Now summer has passed, are you regretting missed opportunities, or looking back on afternoons spent by the pool?
Whether you’re looking to build your very own watery playground or thinking about upgrades to your current pool, it’s best to get it started in winter so you’re ready for when the warmer months return!
Swimming pools are significant investments, with three key things to consider.
In-ground versus Above-ground
The choice between an in-ground and above-ground pool typically comes down to cost – above-ground pools are significantly cheaper – but there are several other considerations to take into account.
First of all, where will your pool go? Is there space for the kind of pool you imagine? Remember all pools in Australia must be fenced, and in some states there needs to be space around that fence. Is the ground sloping, or occupied by an existing deck? Is it practical to excavate your yard? Sometimes these considerations make the two options closer in price, in which case, go with your heart!
The biggest drawback to above-ground pools is how they look. There’s less customisation in the shape of above-ground pools, so if resort-style living is what you’re aiming for they may not be the way to go. Above-ground pools also have a shorter lifespan than in-ground pools, which can affect their value.
Chlorine versus Saltwater versus Mineral
The type of water that goes into your pool will be affected by several factors, including your health needs, maintenance preferences, and even aesthetics.
Chlorine pools add chlorine and other balancing chemicals to the water, via hand or feeder. As chlorine is a strong chemical, it keeps the water extremely hygienic, but those with skin conditions such as eczema and dermatitis can have their conditions irritated. Chlorine can also leave a faint smell – think the smell at public pools – so it also depends on whether you love or hate that scent.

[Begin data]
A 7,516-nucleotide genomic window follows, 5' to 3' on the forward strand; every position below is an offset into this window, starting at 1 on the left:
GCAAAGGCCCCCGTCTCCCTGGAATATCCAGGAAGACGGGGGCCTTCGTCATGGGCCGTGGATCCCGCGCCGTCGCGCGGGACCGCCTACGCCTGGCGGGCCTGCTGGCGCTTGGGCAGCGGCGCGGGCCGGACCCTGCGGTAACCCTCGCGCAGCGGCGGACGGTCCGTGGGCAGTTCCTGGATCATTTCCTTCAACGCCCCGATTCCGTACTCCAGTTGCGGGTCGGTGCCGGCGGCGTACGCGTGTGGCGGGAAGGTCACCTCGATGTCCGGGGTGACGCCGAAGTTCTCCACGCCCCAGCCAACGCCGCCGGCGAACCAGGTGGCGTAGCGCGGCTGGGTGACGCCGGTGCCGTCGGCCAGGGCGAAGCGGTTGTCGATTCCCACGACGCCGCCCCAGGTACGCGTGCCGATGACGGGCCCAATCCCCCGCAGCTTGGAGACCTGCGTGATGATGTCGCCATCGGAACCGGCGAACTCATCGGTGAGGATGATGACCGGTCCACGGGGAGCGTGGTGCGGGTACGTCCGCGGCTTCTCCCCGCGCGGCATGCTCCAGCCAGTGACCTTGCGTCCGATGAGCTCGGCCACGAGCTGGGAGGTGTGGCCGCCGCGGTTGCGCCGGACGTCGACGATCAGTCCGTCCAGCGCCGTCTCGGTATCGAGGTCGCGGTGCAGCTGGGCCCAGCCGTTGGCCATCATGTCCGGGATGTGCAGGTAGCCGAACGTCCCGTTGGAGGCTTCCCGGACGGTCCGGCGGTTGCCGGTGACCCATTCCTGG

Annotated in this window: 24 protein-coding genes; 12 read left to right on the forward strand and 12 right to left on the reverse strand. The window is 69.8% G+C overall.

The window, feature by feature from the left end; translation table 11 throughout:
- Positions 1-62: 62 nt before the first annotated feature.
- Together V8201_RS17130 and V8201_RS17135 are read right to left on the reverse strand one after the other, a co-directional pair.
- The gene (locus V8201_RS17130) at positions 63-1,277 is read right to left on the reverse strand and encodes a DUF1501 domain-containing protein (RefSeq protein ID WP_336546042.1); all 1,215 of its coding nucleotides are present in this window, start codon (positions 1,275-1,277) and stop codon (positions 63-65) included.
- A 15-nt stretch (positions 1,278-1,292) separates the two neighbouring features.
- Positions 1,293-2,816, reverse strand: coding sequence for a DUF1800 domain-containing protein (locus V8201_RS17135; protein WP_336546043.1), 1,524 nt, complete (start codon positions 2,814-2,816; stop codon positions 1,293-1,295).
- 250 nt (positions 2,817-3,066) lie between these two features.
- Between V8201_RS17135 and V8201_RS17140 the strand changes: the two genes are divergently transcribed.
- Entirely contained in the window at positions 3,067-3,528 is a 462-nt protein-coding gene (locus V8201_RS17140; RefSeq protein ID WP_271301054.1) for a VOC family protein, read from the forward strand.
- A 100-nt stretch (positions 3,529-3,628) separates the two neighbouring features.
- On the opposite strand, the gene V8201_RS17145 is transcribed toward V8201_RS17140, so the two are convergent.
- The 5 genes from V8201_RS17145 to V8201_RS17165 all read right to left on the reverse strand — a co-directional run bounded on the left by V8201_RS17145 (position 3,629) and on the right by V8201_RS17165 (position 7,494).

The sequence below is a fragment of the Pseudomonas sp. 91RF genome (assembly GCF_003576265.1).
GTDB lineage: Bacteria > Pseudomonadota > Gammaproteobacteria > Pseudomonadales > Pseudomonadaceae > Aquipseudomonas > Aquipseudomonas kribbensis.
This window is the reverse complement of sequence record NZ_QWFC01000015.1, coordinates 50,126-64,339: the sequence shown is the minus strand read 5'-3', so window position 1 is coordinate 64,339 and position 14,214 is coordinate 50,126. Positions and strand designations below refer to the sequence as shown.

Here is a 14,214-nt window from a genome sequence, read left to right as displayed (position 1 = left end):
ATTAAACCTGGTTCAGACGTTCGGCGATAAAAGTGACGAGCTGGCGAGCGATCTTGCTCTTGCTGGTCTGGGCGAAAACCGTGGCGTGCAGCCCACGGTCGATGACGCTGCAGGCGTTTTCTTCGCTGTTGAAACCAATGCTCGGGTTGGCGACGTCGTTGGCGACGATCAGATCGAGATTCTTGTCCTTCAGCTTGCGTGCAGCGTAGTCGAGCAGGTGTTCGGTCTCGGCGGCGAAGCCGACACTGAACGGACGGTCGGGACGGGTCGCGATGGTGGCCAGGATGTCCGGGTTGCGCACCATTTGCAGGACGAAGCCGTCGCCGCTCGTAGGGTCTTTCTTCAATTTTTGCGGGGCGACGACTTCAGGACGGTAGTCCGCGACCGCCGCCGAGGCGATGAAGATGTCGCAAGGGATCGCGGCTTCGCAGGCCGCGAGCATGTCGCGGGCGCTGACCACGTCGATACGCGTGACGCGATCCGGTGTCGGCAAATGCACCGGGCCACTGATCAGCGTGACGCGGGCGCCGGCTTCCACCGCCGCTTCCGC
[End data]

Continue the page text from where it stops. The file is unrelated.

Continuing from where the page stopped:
Salt pools also use chlorine, but at a far lower concentration. The vast majority of Australian pools use this method as it’s considered a less heavy method of pool maintenance. It’s not quite like swimming in the ocean, but a lot of people think it’s better!
The latest trend to hit the market is mineral pools. Mineral pools also use chlorine in their maintenance processes, but add magnesium and other minerals to the water, often in combination with salt. Magnesium has been shown to decrease muscle pain, and is great for sensitive skin conditions, as well as helping to prevent calcium build up on pool equipment. Mineral pools have a higher upfront cost than other options, but its health benefits have won over many pool owners.
Fibreglass versus Concrete
If you’ve decided to take the in-ground route, there are two main building materials to consider. Once the groundwork has been laid, fibreglass pools are easy to install because they arrive ready to go. The biggest advantage to fibreglass is its durability – it shouldn’t need resurfacing or replacing in its lifetime, and it’s durable, strong, and flexible. Fibreglass manufacturers need to be certified, so make sure you ask for their licence number.
While fibreglass pools come in a wide variety of shapes and sizes, for something truly custom, a concrete pool may be best. Chelsea Watters, Designer and Project Administrator at Outside Signatures says everything from the pool shape, to the stairs and even the finish can be customised with concrete.
“This means the pool can be designed to fit each and every project while meeting council compliance. Every job is different, so every pool needs to be designed differently to get the best out of the backyard,” Chelsea says.
“Concrete pools are also great for sites with limited access, all you need is a small access path so you don’t have to watch a crane carry the pool over your house.”
If you’ve been tossing up a pool for a while, hopefully this has helped clarify some of your questions. The most important thing is to make sure you’re up to date with all relevant legislation in your state, and to have fun once summer comes around!